Author:
Special Olympics Indiana
Subject:
Education, English Language Arts, Sociology
Material Type:
Activity/Lab, Lesson Plan
Level:
High School
Grade:
9, 10, 11, 12
Tags:
Community Influence, Epic, Erskine, Inclusion
License:
Creative Commons Attribution
Language:
English

Education Standards

Content of Your Character

Content of Your Character

Overview

In this lesson, students learn why it is important to have personal values. Students will identify a list of core values and discuss how to bring these values into their everyday life and communities.

Lesson Overview

Please adapt the lesson activity to fit your students' abilities and interests.

Introduction

In this lesson, students learn why it is important to have personal values. Students will identify a list of core values and discuss how to bring these values into their everyday life and communities. This lesson is tied to a video clip from the documentary "The Best We've Got: The Carl Erskine Story" that reflects the ten Erskine core values.

Grades 9 – 12

Themes

  • Core Values
  • Character Development
  • Community Impact

Objectives

During this lesson, students will:

  • Discuss the Special Olympics core values and reflect on how they can relate to their own lives.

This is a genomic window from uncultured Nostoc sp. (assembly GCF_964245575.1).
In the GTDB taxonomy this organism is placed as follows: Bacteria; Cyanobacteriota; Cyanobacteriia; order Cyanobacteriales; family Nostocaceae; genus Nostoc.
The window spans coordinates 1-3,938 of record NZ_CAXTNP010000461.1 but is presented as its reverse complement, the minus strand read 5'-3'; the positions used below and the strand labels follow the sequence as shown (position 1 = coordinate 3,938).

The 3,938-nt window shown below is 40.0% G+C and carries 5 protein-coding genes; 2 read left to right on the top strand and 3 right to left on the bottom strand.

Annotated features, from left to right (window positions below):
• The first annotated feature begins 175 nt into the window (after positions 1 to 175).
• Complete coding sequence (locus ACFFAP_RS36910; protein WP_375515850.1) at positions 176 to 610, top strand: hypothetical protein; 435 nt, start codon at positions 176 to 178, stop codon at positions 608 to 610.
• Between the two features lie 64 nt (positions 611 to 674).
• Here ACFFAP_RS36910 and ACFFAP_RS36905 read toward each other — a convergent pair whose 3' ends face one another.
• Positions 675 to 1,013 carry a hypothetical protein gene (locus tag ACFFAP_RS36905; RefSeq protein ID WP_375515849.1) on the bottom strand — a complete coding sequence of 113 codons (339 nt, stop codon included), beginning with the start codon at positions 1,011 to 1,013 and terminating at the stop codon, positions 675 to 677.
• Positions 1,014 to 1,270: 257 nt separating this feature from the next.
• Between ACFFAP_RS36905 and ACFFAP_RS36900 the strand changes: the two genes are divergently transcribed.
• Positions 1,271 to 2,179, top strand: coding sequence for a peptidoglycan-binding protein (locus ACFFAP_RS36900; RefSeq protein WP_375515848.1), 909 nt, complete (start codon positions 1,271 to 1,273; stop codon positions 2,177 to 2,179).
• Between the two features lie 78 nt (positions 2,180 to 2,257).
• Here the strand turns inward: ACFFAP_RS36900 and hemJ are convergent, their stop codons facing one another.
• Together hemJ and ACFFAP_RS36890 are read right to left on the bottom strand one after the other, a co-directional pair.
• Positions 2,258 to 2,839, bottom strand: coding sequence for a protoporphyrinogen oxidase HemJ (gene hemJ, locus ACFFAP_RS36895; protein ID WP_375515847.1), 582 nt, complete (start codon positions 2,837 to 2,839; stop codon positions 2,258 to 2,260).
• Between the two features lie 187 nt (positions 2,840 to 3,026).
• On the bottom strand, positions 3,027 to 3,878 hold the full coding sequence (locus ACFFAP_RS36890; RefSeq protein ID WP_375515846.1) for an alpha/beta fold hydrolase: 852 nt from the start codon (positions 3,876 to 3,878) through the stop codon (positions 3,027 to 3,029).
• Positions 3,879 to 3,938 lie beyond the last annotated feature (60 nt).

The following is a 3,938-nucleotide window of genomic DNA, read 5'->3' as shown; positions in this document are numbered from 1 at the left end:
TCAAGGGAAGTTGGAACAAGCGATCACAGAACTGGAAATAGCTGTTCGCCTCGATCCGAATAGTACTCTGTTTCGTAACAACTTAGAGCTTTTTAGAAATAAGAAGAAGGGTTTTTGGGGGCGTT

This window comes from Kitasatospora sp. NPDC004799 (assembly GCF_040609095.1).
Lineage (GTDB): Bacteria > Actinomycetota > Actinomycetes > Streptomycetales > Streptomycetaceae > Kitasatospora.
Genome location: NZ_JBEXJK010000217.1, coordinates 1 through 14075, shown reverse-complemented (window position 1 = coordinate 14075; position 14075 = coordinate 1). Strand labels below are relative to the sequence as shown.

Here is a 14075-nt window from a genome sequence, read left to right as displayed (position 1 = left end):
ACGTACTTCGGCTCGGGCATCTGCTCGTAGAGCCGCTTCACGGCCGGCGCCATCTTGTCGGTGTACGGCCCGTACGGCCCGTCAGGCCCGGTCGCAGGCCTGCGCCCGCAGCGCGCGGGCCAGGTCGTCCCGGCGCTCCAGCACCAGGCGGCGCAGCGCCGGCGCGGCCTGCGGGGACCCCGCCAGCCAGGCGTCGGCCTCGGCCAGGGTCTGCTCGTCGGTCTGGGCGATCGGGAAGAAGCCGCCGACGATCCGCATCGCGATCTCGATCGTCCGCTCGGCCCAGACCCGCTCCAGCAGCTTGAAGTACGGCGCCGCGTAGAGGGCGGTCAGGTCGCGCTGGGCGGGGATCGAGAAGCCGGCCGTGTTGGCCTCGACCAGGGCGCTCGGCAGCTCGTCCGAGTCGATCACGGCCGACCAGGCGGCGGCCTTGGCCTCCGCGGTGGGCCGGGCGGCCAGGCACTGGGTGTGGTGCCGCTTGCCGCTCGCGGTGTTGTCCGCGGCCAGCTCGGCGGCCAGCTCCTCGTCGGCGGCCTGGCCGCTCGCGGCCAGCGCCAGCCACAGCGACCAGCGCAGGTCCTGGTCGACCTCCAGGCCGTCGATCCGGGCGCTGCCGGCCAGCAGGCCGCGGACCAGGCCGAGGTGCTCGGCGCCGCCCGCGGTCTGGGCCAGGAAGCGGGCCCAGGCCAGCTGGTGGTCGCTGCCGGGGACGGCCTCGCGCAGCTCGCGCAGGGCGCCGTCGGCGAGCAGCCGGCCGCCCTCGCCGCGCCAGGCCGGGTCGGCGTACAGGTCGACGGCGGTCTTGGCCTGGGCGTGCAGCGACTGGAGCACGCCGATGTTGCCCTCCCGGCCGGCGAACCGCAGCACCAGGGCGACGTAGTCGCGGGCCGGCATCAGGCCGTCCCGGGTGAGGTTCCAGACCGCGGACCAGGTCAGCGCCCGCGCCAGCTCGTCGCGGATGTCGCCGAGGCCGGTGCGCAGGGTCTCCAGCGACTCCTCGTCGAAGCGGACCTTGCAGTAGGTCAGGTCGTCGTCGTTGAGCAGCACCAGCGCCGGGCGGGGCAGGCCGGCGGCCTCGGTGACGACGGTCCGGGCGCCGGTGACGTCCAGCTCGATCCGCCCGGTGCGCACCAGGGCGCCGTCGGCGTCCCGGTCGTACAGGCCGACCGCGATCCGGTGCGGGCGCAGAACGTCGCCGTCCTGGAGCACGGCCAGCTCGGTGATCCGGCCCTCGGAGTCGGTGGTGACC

• Create a list of core values and define them.
  • Identify a core value to incorporate into everyday life.

Essential Questioning

Students should be able to answer these questions by the end of this lesson:

  • What is a personal/core value?
  • Why is it important to have core values?
  • What effect does the community around you have on your values?

Indiana Academic Standards

INSS.SOCIOLOGY.S.10.1

  • Describe traditions, roles and expectations necessary for a community to continue.

INSS.ELA-WRITING.9-10.W.3.3 and

INSS.ELA-WRITING.11-12.W.3.3

  • Write narrative compositions in a variety of forms that:
  1. Engage and orient the reader by setting out a problem, a situation, or an observation, establishing one or multiple point(s) of view, and introducing a narrator and/or characters.
  2. Create a smooth progression of experiences or events.
  3. Use narrative techniques, such as dialogue, pacing, description, reflection, and multiple plotlines to develop experiences, events, and/or characters.
  4. Use a variety of techniques to sequence events so that they build on one another to create a coherent whole.
  5. Use precise words and phrases, telling details, and sensory language to convey a vivid picture of the experiences, events, setting, and/or characters.
  6. Provide an ending that follows from and reflects on what is experienced, observed, or resolved over the course of the narrative.

    Download the attached PDF document for complete lesson materials. 

    Download the attached Word version for fully accessible document.